Stage and Screen

Aldeburgh really punches above it’s weight in so many ways.  Two great illustrations of this are High Tide (11-16 September) and the Aldeburgh Documentary Festival (2-4 November).

High Tide has been called the theatre world’s Sundance Film Festival (apparently!), providing a platform for new, innovative and challenging work.  This year it includes five new pieces from the Edinburgh Fringe Festival.  Productions take place in a number of places across Aldeburgh including the Jubilee Hall, Pumphouse, Aldeburgh Cinema, Aldeburgh Beach Lookout and even a pub – Ye Old Cross Keys.

We love High Tide and try and see a  couple of things each year.  This is absolutely not Am Dram and the standard is consistently high – as anything as good as you would see in London, Glasgow or Leeds. We have seen comedy as well as top notch drama covering some pretty tough areas – the tragedies of immigration in Lampadusa and the desperation of a group of friends abducted by Boko Haram.  

This year we are keeping it light with a couple of nights of comedy – we are particularly looking forward to Dr Adam Kay, author of the hilarious (and at the same time rather depressing) ‘This is going to hurt’.

The 22nd Aldeburgh Documentary Festival is a distinctive combination of world-class documentaries, discussion and debates, that has grown significantly over the last few years.  The 2018 programme is varied – from US politics to Jazz to Joanna Lumley.  We have to confess that we have yet to go (as it’s not brilliantly signposted) but guests staying last year that highly recommended it.   The programme is best viewed at the moment through The Suffolk Coast website (a great place for information on the area) which can be found here



Aldeburgh is fortunate in being one of the few towns that has managed to continue its carnival tradition when so many others have been forced to stop.

It has been around for 170 years old albeit under different guises over the years – if you were around in 1835, you would have known it as Ye Old Marine Regatta!

The Carnival is spread over three days – in 2018 it is Saturday 18th, Sunday 19th and Monday 20th August.

·         Saturday is all about music with various acts performing across different venues in Aldeburgh’s town centre.

·         Sunday is sports day – from egg and spoon to a 10k Mini Marathon taking runners through the beautiful Suffolk countryside.

·         Monday is the culmination of the three days with the Carnival Procession down the High Street.  If you fancy a dance then be sure to catch the Suffolk School of Samba.  More inclined to a good military march – then we have a military band to keep you happy.  Finally at the end of the day everyone moves through the town, lit by beautiful Chinese lanterns, and watches the spectacular firework display on the seafront opposite the White Lion Hotel.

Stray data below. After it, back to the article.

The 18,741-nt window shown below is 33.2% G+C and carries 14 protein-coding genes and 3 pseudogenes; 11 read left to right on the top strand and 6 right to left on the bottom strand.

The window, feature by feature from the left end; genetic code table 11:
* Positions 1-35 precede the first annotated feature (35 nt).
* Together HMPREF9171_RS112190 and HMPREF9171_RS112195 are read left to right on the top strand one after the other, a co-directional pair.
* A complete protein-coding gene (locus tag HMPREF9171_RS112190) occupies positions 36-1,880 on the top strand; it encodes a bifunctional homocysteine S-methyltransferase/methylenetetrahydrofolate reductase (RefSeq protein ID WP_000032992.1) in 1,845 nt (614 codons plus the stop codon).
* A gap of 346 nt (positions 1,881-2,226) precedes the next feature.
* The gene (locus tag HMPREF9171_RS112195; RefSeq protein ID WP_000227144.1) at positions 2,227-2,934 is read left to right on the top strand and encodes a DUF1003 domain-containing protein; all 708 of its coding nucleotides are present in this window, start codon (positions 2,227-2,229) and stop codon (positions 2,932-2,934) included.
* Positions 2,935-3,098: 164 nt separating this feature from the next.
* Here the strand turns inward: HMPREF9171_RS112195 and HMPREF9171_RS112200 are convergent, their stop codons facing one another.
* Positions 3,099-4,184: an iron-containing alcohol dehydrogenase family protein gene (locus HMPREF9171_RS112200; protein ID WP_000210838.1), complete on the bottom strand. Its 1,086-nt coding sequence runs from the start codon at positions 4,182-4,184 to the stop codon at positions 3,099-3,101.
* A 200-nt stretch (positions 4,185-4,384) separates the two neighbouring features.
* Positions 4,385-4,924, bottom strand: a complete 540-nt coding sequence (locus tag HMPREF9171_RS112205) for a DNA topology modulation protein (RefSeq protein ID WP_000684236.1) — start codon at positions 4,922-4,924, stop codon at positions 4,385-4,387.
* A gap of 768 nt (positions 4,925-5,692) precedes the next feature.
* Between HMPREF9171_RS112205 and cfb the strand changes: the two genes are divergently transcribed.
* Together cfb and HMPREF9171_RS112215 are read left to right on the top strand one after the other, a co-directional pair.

Of course you can pick and choose what you want to see.  Simply turn up and enjoy.  If you want to stay close by (and yet still enjoy the Suffolk peace and quiet) come and stay at Five Acre Barn (as of today we have availability)!


Beach Life

Now we don’t pretend that the North Sea Coast owes much to the Mediterranean of Ibiza or the Greek Islands …. but that’s not to say that it isn’t a great place to hang out and with the Suffolk Coast’s Area of Outstanding Beauty as a backdrop – it can be staggeringly beautiful.  Here are some of our favourites:

  • Aldeburgh – a long expanse of shingle and take the obligatory photo by Maggi Hambling’s fabulous Scallop. No access for dogs in the summer months
  • Sizewell – yes it’s next to a nuclear power station but it’s beautiful and dog friendly all year round.  Here’s Bruce with Ruby and next door’s border terrier Seve (yes as in the golfer).

  • Shingle Street – remote like Dungeness but with huge pebble dunes. Beautiful and desolate!
  • Southwold – a gentile seaside town.  Apparently some of the candy coloured seaside beach huts can sell for up to £100k.  Crazy!
  • Walberswick – shallow and shandy and they like dogs!  You can also go crab fishing in the inland shallows – probably not enough for a sandwich these are just tiddlers after a piece of bacon.
  • Covehithe – a bit off the beaten track and no tourist facilities but the Times rated this amongst its top 30 secret beaches – a quiet, sandy beach running alongside a bird reserve.

Bluebell bonanza


We like to say to guests welcome to ‘sunny Suffolk’.  For the most part this is true, as Suffolk is one of the driest, sunniest counties in the UK.  Unfortunately I have to admit it’s been a bit of a stretch for most of Spring so far. At the risk of tempting fate it does feel like we have turned a corner and the garden is finally coming alive (though unfortunately that applies as much to weeds as it does to plants). We can also hear the boom of the bittern as they settle down to raise their brood and an extremely loud cuckoo has set up shop in our woods.  Unfortunately it doesn’t seem that there have been any takers for our many bird boxes…